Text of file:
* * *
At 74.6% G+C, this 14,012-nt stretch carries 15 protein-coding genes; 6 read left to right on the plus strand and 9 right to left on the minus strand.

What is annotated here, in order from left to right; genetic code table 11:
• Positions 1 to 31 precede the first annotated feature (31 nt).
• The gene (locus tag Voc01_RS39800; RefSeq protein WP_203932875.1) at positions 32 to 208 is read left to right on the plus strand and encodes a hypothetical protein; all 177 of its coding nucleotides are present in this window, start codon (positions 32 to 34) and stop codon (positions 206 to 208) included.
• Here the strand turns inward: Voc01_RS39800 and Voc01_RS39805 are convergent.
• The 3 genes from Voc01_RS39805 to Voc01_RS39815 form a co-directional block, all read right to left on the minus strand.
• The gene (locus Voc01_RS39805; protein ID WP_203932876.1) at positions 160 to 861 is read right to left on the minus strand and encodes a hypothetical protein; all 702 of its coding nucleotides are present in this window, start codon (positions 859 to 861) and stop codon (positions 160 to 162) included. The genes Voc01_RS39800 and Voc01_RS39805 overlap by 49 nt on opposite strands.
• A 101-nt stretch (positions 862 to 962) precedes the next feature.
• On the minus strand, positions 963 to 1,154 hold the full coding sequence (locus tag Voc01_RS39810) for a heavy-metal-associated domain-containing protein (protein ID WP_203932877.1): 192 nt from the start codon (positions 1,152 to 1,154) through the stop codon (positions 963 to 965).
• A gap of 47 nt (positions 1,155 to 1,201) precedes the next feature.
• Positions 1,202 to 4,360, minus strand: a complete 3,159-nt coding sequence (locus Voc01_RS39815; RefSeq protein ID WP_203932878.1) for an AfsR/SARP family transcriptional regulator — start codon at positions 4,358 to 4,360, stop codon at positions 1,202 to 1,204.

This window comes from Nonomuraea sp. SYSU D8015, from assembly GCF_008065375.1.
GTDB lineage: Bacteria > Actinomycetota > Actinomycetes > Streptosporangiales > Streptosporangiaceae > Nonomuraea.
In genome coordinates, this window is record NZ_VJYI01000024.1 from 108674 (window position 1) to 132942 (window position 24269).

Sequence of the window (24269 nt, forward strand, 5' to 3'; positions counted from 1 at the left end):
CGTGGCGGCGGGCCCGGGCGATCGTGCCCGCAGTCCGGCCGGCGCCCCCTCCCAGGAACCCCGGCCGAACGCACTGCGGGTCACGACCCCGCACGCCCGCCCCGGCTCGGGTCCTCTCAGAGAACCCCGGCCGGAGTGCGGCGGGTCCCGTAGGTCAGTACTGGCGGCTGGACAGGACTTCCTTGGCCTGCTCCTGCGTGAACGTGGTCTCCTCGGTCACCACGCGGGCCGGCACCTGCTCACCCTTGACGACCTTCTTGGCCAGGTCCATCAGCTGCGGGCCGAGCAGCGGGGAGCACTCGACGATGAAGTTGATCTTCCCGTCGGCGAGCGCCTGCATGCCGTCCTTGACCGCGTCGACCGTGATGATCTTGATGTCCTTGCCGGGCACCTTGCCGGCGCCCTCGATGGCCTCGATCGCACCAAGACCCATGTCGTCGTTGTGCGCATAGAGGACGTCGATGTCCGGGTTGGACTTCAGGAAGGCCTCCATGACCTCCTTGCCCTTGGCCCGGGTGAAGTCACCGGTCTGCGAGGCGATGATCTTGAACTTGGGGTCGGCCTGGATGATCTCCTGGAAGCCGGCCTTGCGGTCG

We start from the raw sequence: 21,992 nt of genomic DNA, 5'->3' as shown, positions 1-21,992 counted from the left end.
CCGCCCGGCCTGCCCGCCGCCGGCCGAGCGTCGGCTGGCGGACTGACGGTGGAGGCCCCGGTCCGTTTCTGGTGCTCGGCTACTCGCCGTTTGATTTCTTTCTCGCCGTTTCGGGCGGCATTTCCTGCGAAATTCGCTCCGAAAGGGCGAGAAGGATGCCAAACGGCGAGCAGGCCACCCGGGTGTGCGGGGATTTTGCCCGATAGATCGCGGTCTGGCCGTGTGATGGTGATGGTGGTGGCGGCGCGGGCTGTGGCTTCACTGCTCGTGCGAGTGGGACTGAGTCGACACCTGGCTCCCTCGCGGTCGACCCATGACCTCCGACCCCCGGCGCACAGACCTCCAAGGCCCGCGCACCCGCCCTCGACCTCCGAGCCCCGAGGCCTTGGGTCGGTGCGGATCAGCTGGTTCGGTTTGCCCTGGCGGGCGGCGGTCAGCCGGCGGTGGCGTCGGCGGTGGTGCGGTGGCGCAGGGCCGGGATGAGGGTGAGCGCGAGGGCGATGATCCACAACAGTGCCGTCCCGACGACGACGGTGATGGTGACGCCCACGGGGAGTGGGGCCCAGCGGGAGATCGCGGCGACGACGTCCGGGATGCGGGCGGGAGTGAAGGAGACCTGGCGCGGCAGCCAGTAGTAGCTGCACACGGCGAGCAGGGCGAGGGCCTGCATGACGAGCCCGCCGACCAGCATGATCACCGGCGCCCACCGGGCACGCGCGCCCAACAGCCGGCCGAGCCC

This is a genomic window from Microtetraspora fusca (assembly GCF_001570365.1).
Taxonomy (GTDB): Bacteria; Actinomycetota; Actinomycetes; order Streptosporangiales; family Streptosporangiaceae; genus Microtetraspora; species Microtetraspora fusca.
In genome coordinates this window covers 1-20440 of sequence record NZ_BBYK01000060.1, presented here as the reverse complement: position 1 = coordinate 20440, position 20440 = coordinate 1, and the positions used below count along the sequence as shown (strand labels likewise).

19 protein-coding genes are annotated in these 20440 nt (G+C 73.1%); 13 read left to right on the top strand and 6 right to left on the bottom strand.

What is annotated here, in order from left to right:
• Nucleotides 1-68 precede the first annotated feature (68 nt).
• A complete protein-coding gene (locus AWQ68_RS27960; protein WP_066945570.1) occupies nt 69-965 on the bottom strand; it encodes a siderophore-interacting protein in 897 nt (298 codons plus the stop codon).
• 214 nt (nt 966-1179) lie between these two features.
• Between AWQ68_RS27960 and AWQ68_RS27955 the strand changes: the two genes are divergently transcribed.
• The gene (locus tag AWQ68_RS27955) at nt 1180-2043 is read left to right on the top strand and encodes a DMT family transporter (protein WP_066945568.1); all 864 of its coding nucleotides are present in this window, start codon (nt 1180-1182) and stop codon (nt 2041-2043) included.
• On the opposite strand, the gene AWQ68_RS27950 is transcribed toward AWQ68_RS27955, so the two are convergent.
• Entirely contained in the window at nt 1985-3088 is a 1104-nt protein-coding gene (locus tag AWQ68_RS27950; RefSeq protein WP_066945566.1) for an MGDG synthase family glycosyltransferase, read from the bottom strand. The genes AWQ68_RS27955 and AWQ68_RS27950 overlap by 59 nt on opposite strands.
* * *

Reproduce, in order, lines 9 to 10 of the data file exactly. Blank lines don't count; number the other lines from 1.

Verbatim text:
• On the minus strand, positions 963 to 1,154 hold the full coding sequence (locus tag Voc01_RS39810) for a heavy-metal-associated domain-containing protein (protein ID WP_203932877.1): 192 nt from the start codon (positions 1,152 to 1,154) through the stop codon (positions 963 to 965).
• A gap of 47 nt (positions 1,155 to 1,201) precedes the next feature.